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Air Rail Highway Bike/Ped Public Transit

Welcome to Spaulding Turnpike Newington-Dover Project Website


On February 17, 2022, the FHWA approved a combined Final Supplemental Environmental Impact Statement (FSEIS)/Supplemental Record of Decision (SROD) for the proposed replacement of the General Sullivan Bridge. The Selected Alternative will involve replacement of the historic GSB, which spans the navigational channel of Little Bay between Newington and Dover.

View the Notice of Availability announcement.

DOT Media Center

From 2003 to 2008, the project team, advisory task force (ATF), and interested Seacoast stakeholders have evaluated a range of reasonable alternatives to identify a preferred alternative to improve long-term mobility and safety along the Spaulding Turnpike between Exit 1 and the Dover toll plaza, just north of Exit 6. The 3.5-mile stretch of the Turnpike in this area is characterized by closely spaced interchanges, substandard geometry and shoulder areas, and capacity constrained conditions during the weekday morning and evening commuter periods. Currently, the Turnpike carries in excess of 70,000 vehicles per day. Future travel demand projections (approximately 94,000 vehicles per day are forecasted in 2025) indicate that if the Turnpike is not improved, weekday traffic congestion will spread to additional hours of the morning and evening, and safety conditions will continue to deteriorate.

Following the completion of the Environmental Impact Statement (EIS), a successful Public Hearing and the Federal Highway Administration’s issuance of the Record of Decision in October, 2008, the Selected Alternative was approved to advance into final design to be developed into contract plans. Preliminary and Final design of the selected alternative was initiated on December 18, 2008.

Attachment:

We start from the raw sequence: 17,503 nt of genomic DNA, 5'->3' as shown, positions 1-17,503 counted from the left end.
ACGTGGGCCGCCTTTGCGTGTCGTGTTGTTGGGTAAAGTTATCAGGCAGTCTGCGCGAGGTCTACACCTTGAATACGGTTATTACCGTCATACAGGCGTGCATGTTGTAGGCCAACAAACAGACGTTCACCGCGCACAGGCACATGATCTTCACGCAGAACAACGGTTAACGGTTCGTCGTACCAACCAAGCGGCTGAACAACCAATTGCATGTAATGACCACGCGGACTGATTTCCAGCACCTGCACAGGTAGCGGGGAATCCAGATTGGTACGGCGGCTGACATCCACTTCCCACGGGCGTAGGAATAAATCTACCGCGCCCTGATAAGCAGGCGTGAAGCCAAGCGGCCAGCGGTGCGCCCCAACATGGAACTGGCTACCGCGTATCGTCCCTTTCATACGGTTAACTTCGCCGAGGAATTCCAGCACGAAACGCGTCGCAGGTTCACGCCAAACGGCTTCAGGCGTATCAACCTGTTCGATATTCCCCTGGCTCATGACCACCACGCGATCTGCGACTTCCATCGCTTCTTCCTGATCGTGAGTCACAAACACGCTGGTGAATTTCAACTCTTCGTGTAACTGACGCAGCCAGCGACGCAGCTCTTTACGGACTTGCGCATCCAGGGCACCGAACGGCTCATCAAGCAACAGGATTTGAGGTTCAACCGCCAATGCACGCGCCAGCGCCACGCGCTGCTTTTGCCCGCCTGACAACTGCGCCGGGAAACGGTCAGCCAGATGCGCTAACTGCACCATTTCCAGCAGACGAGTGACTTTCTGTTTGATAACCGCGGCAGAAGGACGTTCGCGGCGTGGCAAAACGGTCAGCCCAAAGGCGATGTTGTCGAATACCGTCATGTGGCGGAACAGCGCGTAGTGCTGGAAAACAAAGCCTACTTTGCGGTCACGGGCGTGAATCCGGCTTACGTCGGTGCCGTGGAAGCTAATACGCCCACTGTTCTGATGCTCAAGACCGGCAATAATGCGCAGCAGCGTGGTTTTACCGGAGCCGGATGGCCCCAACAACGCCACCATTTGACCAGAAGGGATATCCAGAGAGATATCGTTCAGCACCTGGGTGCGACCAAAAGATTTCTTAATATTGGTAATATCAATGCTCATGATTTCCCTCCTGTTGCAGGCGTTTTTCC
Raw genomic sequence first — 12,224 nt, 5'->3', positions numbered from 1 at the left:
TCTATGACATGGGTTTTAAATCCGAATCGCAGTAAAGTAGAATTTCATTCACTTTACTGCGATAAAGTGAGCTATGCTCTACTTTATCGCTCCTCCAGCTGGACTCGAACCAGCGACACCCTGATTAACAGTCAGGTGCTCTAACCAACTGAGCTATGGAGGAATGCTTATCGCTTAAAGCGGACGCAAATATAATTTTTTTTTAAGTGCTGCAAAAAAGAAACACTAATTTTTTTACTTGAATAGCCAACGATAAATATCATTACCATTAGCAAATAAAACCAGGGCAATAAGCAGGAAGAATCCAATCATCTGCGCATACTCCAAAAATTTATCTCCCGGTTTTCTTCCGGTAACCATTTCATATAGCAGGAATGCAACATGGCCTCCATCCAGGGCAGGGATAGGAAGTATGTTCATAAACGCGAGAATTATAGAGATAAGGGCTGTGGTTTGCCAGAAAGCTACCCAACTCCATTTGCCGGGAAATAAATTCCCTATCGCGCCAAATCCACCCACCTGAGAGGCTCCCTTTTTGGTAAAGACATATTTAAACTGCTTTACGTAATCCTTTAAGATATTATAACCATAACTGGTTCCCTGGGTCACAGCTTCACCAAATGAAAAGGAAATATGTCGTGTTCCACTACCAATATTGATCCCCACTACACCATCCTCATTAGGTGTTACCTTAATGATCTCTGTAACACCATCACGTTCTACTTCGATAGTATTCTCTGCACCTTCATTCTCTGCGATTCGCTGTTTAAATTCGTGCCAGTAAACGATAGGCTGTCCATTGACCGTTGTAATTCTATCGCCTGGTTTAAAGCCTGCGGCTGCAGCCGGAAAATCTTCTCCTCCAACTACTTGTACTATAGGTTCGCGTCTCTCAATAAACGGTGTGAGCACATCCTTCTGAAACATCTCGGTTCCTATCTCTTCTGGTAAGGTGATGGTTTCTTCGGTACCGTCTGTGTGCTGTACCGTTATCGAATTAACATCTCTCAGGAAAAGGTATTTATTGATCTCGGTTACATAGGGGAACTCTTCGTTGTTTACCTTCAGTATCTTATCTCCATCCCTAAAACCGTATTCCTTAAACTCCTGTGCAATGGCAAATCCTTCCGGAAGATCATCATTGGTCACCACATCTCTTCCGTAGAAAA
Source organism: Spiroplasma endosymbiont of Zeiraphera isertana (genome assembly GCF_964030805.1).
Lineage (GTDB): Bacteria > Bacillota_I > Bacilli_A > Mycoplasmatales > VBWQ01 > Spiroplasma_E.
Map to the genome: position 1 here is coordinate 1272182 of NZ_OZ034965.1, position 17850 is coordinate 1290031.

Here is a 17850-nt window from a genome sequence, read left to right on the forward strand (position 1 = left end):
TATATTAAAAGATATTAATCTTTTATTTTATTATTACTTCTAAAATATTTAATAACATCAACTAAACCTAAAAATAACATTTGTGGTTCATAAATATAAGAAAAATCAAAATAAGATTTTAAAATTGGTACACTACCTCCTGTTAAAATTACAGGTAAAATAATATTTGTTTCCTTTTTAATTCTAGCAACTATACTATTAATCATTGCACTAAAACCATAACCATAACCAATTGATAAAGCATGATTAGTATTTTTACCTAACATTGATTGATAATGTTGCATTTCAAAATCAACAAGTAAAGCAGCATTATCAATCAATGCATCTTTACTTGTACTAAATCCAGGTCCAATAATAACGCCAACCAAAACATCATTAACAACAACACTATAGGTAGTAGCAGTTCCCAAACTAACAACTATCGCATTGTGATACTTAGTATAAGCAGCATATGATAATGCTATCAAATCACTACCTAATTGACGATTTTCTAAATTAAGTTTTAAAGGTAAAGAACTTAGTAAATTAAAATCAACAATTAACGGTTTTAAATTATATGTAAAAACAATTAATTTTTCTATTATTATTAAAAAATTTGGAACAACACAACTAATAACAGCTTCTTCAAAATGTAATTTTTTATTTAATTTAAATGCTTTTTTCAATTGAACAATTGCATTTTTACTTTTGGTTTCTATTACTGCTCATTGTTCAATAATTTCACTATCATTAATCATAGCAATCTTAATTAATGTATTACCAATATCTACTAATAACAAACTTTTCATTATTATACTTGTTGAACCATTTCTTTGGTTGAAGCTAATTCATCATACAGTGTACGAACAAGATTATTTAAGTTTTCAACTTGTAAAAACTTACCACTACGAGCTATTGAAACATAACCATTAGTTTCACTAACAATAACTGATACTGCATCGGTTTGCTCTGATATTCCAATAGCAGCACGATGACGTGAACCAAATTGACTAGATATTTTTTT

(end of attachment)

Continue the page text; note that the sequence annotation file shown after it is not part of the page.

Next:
General Sullivan Bridge

As part of the larger project to improve the Spaulding Turnpike in Newington and Dover, the NHDOT and its consultant team completed a Final Environmental Impact Statement (FEIS) in 2007. Following issuance of the FEIS, NHDOT determined that rehabilitation of the General Sullivan Bridge would be challenging and determined that a re-evaluation of alternatives for the General Sullivan Bridge was appropriate. NHDOT is now updating the FEIS with a Supplemental Environmental Impact Statement (SEIS) to consider other solutions to provide a connection for non-motorized travel between Newington and Dover.

Major Project Elements:

  • 4 lanes in each direction (3 general purpose and 1 auxiliary lane) between Exit 3 (Woodbury Avenue) and Exit 6 (U.S. Route 4/Dover Point Road)
  • 3 lanes in each direction south of Exit 3 and north of Exit 6
  • 5 interchanges consolidated or reconfigured – Exit 2 and 5 are eliminated with Exits 3, 4 and 6 providing full access in all directions
  • Rehabilitation and widening of Little Bay Bridges to accommodate 4 lanes in each direction
  • Future planning for an elevated rail connection from the Newington Branch Line into Pease Tradeport
  • Rehabilitation or replacement of the General Sullivan Bridge for pedestrian, bicycle, and recreational uses
  • Park and ride facilities at Exit 9 in Dover, Exit 13 in Rochester, and along U.S. 4 in Lee

Beneficial Effects of the Project:

  • Interchange reconstruction and consolidation will improve spacing, safety and air quality as well as reduce traffic congestion
  • Connections to the Turnpike System will be improved at Exits 3 and 6, which improve safety as well as reduce circuitous local travel
  • Travel time during the peak hours of the day on this section of the Turnpike will be reduced from 10 minutes to approximately 4 minutes upon completion; in the future (2025), travel times will be reduced from 25 minutes (with the No Build Alternative) to approximately 4 minutes with the Selected Alternative
  • Improved connections to local roadways
  • Improved pedestrian access and connections at several locations

New Hampshire Department of Transportation
PO Box 483 | 7 Hazen Drive | Concord, NH | 03302-0483
Tel: 603.271-3734 | Fax: 603.271.3914
copyright 2009. State of New Hampshire